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New York is one of the most culturally and artistically vibrant cities in the world. The art scene here is one that is unique and unrivaled in its glamor and flamboyance, and several art galleries and museums keep NY at the cutting edge. The New Museum of contemporary art focuses primarily on "new art and new ideas." The artists featured here are modern and unpredictable, with displays designed to enthrall and intrigue. The museum also has a store where you can find books, CDs, DVDs, gifts and more on contemporary art.
The Whitney Museum of American Art places an emphasis on modern American art. It has grown in popularity in recent years, and thanks to an expansion in 1998, there is now a permanent collection on display. Select pieces are housed in the Leonard and Evelyn Lauder Galleries on the fifth floor, including art by Edward Hopper, Georgia O'Keefe and Alexander Calder. The building, designed by Marcel Breueritself, resembles an upside down pyramid and is an extraordinary sight.
Located in Chelsea, David Zwirner's Gallery is a must-visit for those looking to see works by established and upcoming artists. The establishment encourages innovation, and you'll find works of prominent names including, Luc Tuymans and Neo Rauch displayed in it's spacious premises. The photography section is noteworthy, with realistic shots and some really eye-catching displays.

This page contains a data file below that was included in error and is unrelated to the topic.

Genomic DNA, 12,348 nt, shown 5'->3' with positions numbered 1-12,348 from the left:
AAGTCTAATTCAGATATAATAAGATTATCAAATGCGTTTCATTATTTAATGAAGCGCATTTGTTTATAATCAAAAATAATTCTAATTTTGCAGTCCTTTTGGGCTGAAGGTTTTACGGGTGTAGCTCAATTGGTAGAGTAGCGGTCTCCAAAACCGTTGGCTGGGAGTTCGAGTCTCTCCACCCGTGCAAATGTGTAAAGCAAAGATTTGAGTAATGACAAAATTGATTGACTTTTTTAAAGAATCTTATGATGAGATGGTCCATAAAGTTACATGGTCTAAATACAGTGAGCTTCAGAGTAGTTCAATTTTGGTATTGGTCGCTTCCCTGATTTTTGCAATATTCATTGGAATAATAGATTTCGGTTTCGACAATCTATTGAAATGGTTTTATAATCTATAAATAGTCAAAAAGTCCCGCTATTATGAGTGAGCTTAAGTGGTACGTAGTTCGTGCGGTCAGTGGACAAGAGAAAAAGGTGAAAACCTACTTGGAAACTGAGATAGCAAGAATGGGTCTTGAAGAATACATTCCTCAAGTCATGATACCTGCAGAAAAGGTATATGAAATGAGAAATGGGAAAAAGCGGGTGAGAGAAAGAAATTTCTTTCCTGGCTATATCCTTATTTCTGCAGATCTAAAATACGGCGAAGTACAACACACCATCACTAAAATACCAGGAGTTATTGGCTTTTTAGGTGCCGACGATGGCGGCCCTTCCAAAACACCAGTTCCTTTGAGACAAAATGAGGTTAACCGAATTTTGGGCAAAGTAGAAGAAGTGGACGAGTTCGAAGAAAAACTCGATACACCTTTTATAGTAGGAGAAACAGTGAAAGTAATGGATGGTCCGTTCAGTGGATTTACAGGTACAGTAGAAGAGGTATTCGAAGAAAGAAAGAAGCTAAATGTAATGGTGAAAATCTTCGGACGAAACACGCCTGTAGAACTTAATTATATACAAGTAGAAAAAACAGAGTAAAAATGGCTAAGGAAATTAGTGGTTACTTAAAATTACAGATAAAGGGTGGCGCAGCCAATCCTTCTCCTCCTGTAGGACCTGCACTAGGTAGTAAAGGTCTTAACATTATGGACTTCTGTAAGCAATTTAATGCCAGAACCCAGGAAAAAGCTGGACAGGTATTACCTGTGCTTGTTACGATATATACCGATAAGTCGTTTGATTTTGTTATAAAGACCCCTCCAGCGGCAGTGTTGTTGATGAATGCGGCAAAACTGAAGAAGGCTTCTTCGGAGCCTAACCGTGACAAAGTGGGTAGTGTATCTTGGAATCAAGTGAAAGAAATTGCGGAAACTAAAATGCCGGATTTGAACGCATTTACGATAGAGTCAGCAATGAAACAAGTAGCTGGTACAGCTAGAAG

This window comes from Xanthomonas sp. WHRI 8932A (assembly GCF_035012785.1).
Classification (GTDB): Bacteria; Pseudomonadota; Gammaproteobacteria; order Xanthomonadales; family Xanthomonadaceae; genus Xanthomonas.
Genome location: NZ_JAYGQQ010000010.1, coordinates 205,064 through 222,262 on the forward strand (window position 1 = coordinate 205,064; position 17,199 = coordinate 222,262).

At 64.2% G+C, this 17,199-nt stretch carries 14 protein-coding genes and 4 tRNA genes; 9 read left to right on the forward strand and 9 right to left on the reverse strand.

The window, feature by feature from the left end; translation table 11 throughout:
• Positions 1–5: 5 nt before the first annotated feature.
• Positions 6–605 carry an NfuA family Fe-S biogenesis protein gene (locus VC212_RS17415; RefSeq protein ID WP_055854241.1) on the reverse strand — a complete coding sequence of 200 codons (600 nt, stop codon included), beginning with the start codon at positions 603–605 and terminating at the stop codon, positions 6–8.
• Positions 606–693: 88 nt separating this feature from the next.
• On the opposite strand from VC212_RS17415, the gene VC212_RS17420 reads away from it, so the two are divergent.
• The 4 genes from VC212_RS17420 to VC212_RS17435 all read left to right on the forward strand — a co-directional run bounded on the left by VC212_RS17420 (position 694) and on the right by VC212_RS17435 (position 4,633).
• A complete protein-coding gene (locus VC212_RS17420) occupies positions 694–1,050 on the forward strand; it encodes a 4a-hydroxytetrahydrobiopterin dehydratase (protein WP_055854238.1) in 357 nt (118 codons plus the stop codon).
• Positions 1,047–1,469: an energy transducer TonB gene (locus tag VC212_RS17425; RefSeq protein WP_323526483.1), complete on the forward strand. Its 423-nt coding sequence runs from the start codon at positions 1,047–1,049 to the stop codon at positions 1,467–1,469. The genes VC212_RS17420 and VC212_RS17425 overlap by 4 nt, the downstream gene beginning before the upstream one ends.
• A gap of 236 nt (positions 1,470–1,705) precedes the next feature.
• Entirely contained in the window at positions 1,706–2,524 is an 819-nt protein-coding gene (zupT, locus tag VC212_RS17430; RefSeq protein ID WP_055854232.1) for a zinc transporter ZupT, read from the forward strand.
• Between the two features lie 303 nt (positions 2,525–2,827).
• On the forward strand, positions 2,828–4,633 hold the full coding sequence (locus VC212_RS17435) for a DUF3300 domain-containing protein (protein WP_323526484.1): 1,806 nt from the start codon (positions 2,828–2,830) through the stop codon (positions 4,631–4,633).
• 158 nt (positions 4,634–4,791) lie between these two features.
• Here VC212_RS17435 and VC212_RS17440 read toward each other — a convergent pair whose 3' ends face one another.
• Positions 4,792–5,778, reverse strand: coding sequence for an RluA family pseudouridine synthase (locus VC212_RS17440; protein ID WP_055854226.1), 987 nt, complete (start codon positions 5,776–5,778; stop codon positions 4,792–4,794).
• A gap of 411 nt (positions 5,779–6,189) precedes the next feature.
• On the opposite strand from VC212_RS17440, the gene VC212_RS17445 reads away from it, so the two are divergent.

Since the Brooklyn Museum opened in 1897, it has been one of the highlights of the city's cultural map. The exhibits are located in a building designed by architect Stanford White. Choose from among Pacific, African and New World art, Asian art, Egyptian and ancient Middle Eastern art. Also see the vast collection of decorative art, European, American and contemporary such as paintings and sculptures. The collection of Egyptian art is vast, and the American section includes pieces by masters Thomas Eakins and John Singer Sargent. This place is a must-visit for those who are interested in historical art.
This powerhouse in the modern art world doubles as one of the best-known museums on the globe. Its galleries burst with intriguing exhibits showcasing mediums ranging from painting and drawing to print and illustration. Photography fans will also find a lot to love at the MoMA (Museum of Modern Art). Classic artworks closely associated with the museum include Andy Warhol's Marilyn Monroe and Pablo Picasso's Les Demoiselles d'Avignon. Should your appetite for food begin to compete with your appetite for art, there is a charming restaurant on site, as well as a gift shop to browse on your way out.
This Manhattan museum is housed in a modern building with a resemblance to that of a Tetris game. All aspects of design, and every medium of art, are represented at this impressive museum. Whether it's architecture, interior design, fashion or folk crafts, the collections here encompass much of American object art. The museum also offers a wide range of workshops, programs and tours, giving anyone a chance to join in, whether you're an art student or a casual visitor.